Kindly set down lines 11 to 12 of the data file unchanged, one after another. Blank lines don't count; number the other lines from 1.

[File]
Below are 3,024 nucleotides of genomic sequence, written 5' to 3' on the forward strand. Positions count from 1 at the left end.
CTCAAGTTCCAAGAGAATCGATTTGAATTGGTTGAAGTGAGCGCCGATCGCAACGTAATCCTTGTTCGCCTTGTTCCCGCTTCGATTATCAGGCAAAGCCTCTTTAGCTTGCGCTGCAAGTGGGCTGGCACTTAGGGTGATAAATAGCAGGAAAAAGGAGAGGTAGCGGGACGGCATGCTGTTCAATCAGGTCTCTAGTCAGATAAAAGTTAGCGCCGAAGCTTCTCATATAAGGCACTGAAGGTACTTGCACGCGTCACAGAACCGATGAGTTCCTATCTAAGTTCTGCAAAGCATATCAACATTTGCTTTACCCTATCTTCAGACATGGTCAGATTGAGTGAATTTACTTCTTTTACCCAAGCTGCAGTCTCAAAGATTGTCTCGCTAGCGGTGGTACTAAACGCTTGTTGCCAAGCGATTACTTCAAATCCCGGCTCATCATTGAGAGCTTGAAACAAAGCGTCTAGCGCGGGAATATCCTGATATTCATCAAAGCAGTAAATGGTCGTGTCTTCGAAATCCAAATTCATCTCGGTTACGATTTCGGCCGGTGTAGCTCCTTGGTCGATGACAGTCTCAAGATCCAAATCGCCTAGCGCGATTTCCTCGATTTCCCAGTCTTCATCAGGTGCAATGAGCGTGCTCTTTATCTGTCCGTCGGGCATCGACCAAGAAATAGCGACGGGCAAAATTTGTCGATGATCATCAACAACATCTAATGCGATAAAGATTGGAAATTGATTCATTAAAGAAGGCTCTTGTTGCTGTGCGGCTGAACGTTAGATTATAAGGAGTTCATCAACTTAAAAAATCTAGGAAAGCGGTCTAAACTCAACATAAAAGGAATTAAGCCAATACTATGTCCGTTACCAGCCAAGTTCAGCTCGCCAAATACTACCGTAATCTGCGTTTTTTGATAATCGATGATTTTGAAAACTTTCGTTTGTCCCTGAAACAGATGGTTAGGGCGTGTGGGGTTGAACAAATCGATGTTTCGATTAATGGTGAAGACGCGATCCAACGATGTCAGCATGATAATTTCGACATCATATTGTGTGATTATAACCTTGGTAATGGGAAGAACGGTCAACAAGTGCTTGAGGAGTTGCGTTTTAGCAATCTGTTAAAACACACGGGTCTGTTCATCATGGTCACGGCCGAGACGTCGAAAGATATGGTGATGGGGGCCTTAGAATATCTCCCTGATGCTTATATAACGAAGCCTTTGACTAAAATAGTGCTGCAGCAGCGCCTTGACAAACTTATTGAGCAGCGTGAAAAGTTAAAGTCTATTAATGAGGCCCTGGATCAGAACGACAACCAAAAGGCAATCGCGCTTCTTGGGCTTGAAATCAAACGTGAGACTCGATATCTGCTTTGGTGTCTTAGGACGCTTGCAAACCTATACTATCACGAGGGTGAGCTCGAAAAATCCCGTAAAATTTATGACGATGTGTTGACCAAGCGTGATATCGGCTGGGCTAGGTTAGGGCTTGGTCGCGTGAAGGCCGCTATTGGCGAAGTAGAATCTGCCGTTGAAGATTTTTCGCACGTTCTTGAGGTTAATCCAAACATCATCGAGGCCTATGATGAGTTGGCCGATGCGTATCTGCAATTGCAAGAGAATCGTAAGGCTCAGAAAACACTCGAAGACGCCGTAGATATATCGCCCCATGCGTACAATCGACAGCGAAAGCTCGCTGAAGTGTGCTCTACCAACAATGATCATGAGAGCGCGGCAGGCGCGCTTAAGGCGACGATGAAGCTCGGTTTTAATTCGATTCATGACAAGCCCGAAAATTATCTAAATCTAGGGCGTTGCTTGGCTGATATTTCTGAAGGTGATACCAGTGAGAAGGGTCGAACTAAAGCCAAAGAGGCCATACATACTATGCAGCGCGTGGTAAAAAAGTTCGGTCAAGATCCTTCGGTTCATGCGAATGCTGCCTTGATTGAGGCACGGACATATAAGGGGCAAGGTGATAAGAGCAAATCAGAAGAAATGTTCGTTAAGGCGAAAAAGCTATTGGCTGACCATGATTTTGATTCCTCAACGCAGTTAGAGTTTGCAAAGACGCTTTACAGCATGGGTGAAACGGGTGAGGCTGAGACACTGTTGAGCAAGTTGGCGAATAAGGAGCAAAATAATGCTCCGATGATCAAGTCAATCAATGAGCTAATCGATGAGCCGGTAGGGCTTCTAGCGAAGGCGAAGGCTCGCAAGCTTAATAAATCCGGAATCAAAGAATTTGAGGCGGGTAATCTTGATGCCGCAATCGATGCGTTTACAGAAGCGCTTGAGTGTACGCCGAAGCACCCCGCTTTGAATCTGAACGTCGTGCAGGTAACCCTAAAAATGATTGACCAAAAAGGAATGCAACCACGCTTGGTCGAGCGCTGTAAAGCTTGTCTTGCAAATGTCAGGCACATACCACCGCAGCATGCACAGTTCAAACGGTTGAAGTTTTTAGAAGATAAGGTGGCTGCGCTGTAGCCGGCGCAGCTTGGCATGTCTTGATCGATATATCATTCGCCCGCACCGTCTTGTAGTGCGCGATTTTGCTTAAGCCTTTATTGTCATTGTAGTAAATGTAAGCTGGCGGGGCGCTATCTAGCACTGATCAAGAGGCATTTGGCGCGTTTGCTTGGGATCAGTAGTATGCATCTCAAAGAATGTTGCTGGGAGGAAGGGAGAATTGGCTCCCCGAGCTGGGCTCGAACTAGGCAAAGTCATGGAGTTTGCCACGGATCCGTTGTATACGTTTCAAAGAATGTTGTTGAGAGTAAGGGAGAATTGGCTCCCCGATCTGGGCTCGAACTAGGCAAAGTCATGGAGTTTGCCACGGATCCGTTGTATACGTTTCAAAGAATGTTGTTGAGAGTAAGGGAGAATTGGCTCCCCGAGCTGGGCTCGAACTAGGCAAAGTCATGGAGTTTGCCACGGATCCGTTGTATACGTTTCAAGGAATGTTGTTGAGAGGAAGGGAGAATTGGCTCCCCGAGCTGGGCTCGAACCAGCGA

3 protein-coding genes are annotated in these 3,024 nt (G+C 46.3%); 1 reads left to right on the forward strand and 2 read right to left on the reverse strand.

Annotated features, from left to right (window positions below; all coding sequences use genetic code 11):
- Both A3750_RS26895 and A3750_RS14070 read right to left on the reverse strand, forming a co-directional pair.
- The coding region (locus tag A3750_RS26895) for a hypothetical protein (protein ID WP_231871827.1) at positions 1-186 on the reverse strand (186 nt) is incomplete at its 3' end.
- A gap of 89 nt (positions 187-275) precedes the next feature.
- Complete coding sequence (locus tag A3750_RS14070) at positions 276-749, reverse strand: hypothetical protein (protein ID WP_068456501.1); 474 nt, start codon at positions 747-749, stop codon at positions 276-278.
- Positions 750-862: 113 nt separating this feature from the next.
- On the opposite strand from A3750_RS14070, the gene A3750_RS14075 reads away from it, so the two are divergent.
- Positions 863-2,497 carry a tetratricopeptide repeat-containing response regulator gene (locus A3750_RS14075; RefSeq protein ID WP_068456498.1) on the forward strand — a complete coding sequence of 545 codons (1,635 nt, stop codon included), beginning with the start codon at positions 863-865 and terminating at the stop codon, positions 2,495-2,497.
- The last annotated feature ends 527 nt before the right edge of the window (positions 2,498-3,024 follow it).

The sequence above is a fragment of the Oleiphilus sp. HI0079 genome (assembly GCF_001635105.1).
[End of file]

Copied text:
- Positions 863-2,497 carry a tetratricopeptide repeat-containing response regulator gene (locus A3750_RS14075; RefSeq protein ID WP_068456498.1) on the forward strand — a complete coding sequence of 545 codons (1,635 nt, stop codon included), beginning with the start codon at positions 863-865 and terminating at the stop codon, positions 2,495-2,497.
- The last annotated feature ends 527 nt before the right edge of the window (positions 2,498-3,024 follow it).